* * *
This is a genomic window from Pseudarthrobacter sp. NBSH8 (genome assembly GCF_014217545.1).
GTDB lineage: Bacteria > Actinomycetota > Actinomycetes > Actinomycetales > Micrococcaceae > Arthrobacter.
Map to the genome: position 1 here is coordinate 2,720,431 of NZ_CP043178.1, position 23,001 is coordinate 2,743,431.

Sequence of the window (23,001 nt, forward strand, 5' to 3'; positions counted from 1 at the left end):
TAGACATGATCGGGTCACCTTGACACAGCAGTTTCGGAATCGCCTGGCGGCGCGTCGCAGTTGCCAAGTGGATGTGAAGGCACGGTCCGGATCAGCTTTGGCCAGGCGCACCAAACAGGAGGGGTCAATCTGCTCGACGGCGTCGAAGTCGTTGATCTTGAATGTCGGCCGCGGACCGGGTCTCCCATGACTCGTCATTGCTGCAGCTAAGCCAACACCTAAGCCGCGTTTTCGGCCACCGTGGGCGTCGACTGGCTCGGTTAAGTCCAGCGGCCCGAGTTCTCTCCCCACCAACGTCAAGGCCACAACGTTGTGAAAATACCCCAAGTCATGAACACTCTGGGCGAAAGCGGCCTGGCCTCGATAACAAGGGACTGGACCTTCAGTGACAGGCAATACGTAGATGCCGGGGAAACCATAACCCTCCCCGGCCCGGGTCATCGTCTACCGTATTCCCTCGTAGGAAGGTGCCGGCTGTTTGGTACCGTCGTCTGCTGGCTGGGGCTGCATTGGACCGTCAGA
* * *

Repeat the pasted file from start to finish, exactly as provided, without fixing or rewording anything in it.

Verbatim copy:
This is a genomic window from Pseudarthrobacter sp. NBSH8 (genome assembly GCF_014217545.1).
GTDB lineage: Bacteria > Actinomycetota > Actinomycetes > Actinomycetales > Micrococcaceae > Arthrobacter.
Map to the genome: position 1 here is coordinate 2,720,431 of NZ_CP043178.1, position 23,001 is coordinate 2,743,431.

Sequence of the window (23,001 nt, forward strand, 5' to 3'; positions counted from 1 at the left end):
TAGACATGATCGGGTCACCTTGACACAGCAGTTTCGGAATCGCCTGGCGGCGCGTCGCAGTTGCCAAGTGGATGTGAAGGCACGGTCCGGATCAGCTTTGGCCAGGCGCACCAAACAGGAGGGGTCAATCTGCTCGACGGCGTCGAAGTCGTTGATCTTGAATGTCGGCCGCGGACCGGGTCTCCCATGACTCGTCATTGCTGCAGCTAAGCCAACACCTAAGCCGCGTTTTCGGCCACCGTGGGCGTCGACTGGCTCGGTTAAGTCCAGCGGCCCGAGTTCTCTCCCCACCAACGTCAAGGCCACAACGTTGTGAAAATACCCCAAGTCATGAACACTCTGGGCGAAAGCGGCCTGGCCTCGATAACAAGGGACTGGACCTTCAGTGACAGGCAATACGTAGATGCCGGGGAAACCATAACCCTCCCCGGCCCGGGTCATCGTCTACCGTATTCCCTCGTAGGAAGGTGCCGGCTGTTTGGTACCGTCGTCTGCTGGCTGGGGCTGCATTGGACCGTCAGA